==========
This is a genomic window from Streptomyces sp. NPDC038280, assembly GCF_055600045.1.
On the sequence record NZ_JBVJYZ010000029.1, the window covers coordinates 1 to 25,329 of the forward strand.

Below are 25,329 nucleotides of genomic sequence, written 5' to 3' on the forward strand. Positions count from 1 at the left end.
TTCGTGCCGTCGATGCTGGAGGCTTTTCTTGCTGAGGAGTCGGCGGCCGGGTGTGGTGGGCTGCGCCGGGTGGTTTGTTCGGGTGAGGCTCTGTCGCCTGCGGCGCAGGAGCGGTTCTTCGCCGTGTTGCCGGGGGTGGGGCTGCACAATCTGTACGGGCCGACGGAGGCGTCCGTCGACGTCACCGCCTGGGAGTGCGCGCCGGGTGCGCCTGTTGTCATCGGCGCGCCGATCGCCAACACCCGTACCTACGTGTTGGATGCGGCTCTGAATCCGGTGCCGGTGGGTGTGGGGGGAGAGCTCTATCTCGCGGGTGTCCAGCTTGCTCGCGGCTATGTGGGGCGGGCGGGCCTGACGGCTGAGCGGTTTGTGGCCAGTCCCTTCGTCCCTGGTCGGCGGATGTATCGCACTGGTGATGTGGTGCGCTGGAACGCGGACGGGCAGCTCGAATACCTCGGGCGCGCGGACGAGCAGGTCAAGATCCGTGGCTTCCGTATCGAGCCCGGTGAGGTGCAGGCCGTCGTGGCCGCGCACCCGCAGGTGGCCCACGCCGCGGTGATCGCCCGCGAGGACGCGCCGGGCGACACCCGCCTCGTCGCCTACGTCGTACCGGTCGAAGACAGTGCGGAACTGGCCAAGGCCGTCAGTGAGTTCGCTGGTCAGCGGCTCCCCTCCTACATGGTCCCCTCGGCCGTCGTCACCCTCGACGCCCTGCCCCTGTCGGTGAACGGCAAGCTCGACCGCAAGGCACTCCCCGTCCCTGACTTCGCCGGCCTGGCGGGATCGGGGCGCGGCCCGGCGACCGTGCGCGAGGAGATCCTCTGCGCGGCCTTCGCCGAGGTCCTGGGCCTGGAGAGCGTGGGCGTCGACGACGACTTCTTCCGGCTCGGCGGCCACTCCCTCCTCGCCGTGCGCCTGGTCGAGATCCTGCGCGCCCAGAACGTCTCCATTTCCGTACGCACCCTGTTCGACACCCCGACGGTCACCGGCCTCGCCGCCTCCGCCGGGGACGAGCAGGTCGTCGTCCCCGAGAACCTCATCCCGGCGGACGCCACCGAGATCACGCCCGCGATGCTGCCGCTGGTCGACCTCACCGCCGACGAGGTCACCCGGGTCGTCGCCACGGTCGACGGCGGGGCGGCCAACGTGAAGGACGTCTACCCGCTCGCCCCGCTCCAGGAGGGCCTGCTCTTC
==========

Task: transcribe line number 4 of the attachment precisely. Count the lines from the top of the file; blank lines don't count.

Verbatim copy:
TTCGTGCCGTCGATGCTGGAGGCTTTTCTTGCTGAGGAGTCGGCGGCCGGGTGTGGTGGGCTGCGCCGGGTGGTTTGTTCGGGTGAGGCTCTGTCGCCTGCGGCGCAGGAGCGGTTCTTCGCCGTGTTGCCGGGGGTGGGGCTGCACAATCTGTACGGGCCGACGGAGGCGTCCGTCGACGTCACCGCCTGGGAGTGCGCGCCGGGTGCGCCTGTTGTCATCGGCGCGCCGATCGCCAACACCCGTACCTACGTGTTGGATGCGGCTCTGAATCCGGTGCCGGTGGGTGTGGGGGGAGAGCTCTATCTCGCGGGTGTCCAGCTTGCTCGCGGCTATGTGGGGCGGGCGGGCCTGACGGCTGAGCGGTTTGTGGCCAGTCCCTTCGTCCCTGGTCGGCGGATGTATCGCACTGGTGATGTGGTGCGCTGGAACGCGGACGGGCAGCTCGAATACCTCGGGCGCGCGGACGAGCAGGTCAAGATCCGTGGCTTCCGTATCGAGCCCGGTGAGGTGCAGGCCGTCGTGGCCGCGCACCCGCAGGTGGCCCACGCCGCGGTGATCGCCCGCGAGGACGCGCCGGGCGACACCCGCCTCGTCGCCTACGTCGTACCGGTCGAAGACAGTGCGGAACTGGCCAAGGCCGTCAGTGAGTTCGCTGGTCAGCGGCTCCCCTCCTACATGGTCCCCTCGGCCGTCGTCACCCTCGACGCCCTGCCCCTGTCGGTGAACGGCAAGCTCGACCGCAAGGCACTCCCCGTCCCTGACTTCGCCGGCCTGGCGGGATCGGGGCGCGGCCCGGCGACCGTGCGCGAGGAGATCCTCTGCGCGGCCTTCGCCGAGGTCCTGGGCCTGGAGAGCGTGGGCGTCGACGACGACTTCTTCCGGCTCGGCGGCCACTCCCTCCTCGCCGTGCGCCTGGTCGAGATCCTGCGCGCCCAGAACGTCTCCATTTCCGTACGCACCCTGTTCGACACCCCGACGGTCACCGGCCTCGCCGCCTCCGCCGGGGACGAGCAGGTCGTCGTCCCCGAGAACCTCATCCCGGCGGACGCCACCGAGATCACGCCCGCGATGCTGCCGCTGGTCGACCTCACCGCCGACGAGGTCACCCGGGTCGTCGCCACGGTCGACGGCGGGGCGGCCAACGTGAAGGACGTCTACCCGCTCGCCCCGCTCCAGGAGGGCCTGCTCTTC